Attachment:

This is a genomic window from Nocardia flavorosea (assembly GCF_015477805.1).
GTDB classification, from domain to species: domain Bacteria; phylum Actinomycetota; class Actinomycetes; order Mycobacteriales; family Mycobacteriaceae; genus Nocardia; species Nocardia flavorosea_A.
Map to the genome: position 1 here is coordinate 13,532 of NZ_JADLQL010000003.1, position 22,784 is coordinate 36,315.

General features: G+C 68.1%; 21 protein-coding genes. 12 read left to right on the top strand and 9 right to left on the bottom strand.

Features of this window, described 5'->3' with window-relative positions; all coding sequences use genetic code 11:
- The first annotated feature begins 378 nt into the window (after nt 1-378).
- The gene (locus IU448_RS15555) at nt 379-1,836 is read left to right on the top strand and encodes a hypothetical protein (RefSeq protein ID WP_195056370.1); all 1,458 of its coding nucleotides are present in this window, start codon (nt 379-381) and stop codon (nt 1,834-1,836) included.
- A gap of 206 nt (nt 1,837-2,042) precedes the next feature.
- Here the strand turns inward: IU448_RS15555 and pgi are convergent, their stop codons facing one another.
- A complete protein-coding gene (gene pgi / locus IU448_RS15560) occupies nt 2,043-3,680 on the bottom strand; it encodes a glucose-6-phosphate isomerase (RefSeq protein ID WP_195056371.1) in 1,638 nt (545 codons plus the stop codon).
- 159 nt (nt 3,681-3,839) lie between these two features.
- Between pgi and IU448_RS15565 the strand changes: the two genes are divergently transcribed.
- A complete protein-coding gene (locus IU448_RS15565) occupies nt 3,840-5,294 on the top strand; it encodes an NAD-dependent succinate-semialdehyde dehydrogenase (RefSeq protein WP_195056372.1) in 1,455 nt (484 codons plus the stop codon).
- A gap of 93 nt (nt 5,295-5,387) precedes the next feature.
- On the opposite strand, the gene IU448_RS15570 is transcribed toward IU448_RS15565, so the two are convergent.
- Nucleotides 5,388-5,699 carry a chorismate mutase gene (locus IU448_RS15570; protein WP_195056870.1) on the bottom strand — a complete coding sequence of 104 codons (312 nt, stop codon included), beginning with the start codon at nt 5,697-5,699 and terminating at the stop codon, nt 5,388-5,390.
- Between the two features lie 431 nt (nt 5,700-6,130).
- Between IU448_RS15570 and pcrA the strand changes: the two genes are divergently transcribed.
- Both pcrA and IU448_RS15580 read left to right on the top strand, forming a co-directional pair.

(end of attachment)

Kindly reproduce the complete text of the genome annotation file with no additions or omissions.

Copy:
This is a genomic window from Nocardia flavorosea (assembly GCF_015477805.1).
GTDB classification, from domain to species: domain Bacteria; phylum Actinomycetota; class Actinomycetes; order Mycobacteriales; family Mycobacteriaceae; genus Nocardia; species Nocardia flavorosea_A.
Map to the genome: position 1 here is coordinate 13,532 of NZ_JADLQL010000003.1, position 22,784 is coordinate 36,315.

General features: G+C 68.1%; 21 protein-coding genes. 12 read left to right on the top strand and 9 right to left on the bottom strand.

Features of this window, described 5'->3' with window-relative positions; all coding sequences use genetic code 11:
- The first annotated feature begins 378 nt into the window (after nt 1-378).
- The gene (locus IU448_RS15555) at nt 379-1,836 is read left to right on the top strand and encodes a hypothetical protein (RefSeq protein ID WP_195056370.1); all 1,458 of its coding nucleotides are present in this window, start codon (nt 379-381) and stop codon (nt 1,834-1,836) included.
- A gap of 206 nt (nt 1,837-2,042) precedes the next feature.
- Here the strand turns inward: IU448_RS15555 and pgi are convergent, their stop codons facing one another.
- A complete protein-coding gene (gene pgi / locus IU448_RS15560) occupies nt 2,043-3,680 on the bottom strand; it encodes a glucose-6-phosphate isomerase (RefSeq protein ID WP_195056371.1) in 1,638 nt (545 codons plus the stop codon).
- 159 nt (nt 3,681-3,839) lie between these two features.
- Between pgi and IU448_RS15565 the strand changes: the two genes are divergently transcribed.
- A complete protein-coding gene (locus IU448_RS15565) occupies nt 3,840-5,294 on the top strand; it encodes an NAD-dependent succinate-semialdehyde dehydrogenase (RefSeq protein WP_195056372.1) in 1,455 nt (484 codons plus the stop codon).
- A gap of 93 nt (nt 5,295-5,387) precedes the next feature.
- On the opposite strand, the gene IU448_RS15570 is transcribed toward IU448_RS15565, so the two are convergent.
- Nucleotides 5,388-5,699 carry a chorismate mutase gene (locus IU448_RS15570; protein WP_195056870.1) on the bottom strand — a complete coding sequence of 104 codons (312 nt, stop codon included), beginning with the start codon at nt 5,697-5,699 and terminating at the stop codon, nt 5,388-5,390.
- Between the two features lie 431 nt (nt 5,700-6,130).
- Between IU448_RS15570 and pcrA the strand changes: the two genes are divergently transcribed.
- Both pcrA and IU448_RS15580 read left to right on the top strand, forming a co-directional pair.